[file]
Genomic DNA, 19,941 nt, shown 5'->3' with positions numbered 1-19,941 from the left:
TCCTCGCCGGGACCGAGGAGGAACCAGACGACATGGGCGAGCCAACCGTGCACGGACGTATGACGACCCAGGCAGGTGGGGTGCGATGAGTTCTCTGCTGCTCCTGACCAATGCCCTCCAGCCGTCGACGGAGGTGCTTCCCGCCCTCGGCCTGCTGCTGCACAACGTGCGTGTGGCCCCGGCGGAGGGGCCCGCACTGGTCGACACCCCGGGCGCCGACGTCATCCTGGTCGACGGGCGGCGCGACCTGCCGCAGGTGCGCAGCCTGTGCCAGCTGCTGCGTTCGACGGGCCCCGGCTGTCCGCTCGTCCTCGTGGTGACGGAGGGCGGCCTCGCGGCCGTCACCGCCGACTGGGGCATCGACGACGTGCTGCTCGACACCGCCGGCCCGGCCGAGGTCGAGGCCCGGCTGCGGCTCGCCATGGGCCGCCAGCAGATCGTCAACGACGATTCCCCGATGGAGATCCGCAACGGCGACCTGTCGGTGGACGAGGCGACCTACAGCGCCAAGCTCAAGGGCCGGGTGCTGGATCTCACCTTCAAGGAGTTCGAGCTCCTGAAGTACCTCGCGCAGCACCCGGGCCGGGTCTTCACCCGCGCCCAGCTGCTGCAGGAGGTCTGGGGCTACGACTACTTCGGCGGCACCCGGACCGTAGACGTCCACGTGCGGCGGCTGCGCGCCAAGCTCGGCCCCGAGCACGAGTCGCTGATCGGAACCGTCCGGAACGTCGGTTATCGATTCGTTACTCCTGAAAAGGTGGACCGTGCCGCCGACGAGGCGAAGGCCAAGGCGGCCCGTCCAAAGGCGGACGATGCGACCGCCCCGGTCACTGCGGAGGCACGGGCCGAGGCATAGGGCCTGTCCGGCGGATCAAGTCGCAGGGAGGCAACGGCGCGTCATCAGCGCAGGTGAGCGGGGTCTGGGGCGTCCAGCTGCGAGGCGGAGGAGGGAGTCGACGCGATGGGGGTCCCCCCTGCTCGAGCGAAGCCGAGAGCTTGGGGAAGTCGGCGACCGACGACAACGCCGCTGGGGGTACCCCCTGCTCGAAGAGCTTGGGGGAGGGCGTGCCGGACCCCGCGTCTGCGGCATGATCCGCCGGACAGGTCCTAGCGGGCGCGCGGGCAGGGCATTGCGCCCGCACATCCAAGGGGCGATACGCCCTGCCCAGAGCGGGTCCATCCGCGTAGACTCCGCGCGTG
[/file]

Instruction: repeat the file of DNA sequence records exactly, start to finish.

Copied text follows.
Genomic DNA, 19,941 nt, shown 5'->3' with positions numbered 1-19,941 from the left:
TCCTCGCCGGGACCGAGGAGGAACCAGACGACATGGGCGAGCCAACCGTGCACGGACGTATGACGACCCAGGCAGGTGGGGTGCGATGAGTTCTCTGCTGCTCCTGACCAATGCCCTCCAGCCGTCGACGGAGGTGCTTCCCGCCCTCGGCCTGCTGCTGCACAACGTGCGTGTGGCCCCGGCGGAGGGGCCCGCACTGGTCGACACCCCGGGCGCCGACGTCATCCTGGTCGACGGGCGGCGCGACCTGCCGCAGGTGCGCAGCCTGTGCCAGCTGCTGCGTTCGACGGGCCCCGGCTGTCCGCTCGTCCTCGTGGTGACGGAGGGCGGCCTCGCGGCCGTCACCGCCGACTGGGGCATCGACGACGTGCTGCTCGACACCGCCGGCCCGGCCGAGGTCGAGGCCCGGCTGCGGCTCGCCATGGGCCGCCAGCAGATCGTCAACGACGATTCCCCGATGGAGATCCGCAACGGCGACCTGTCGGTGGACGAGGCGACCTACAGCGCCAAGCTCAAGGGCCGGGTGCTGGATCTCACCTTCAAGGAGTTCGAGCTCCTGAAGTACCTCGCGCAGCACCCGGGCCGGGTCTTCACCCGCGCCCAGCTGCTGCAGGAGGTCTGGGGCTACGACTACTTCGGCGGCACCCGGACCGTAGACGTCCACGTGCGGCGGCTGCGCGCCAAGCTCGGCCCCGAGCACGAGTCGCTGATCGGAACCGTCCGGAACGTCGGTTATCGATTCGTTACTCCTGAAAAGGTGGACCGTGCCGCCGACGAGGCGAAGGCCAAGGCGGCCCGTCCAAAGGCGGACGATGCGACCGCCCCGGTCACTGCGGAGGCACGGGCCGAGGCATAGGGCCTGTCCGGCGGATCAAGTCGCAGGGAGGCAACGGCGCGTCATCAGCGCAGGTGAGCGGGGTCTGGGGCGTCCAGCTGCGAGGCGGAGGAGGGAGTCGACGCGATGGGGGTCCCCCCTGCTCGAGCGAAGCCGAGAGCTTGGGGAAGTCGGCGACCGACGACAACGCCGCTGGGGGTACCCCCTGCTCGAAGAGCTTGGGGGAGGGCGTGCCGGACCCCGCGTCTGCGGCATGATCCGCCGGACAGGTCCTAGCGGGCGCGCGGGCAGGGCATTGCGCCCGCACATCCAAGGGGCGATACGCCCTGCCCAGAGCGGGTCCATCCGCGTAGACTCCGCGCGTG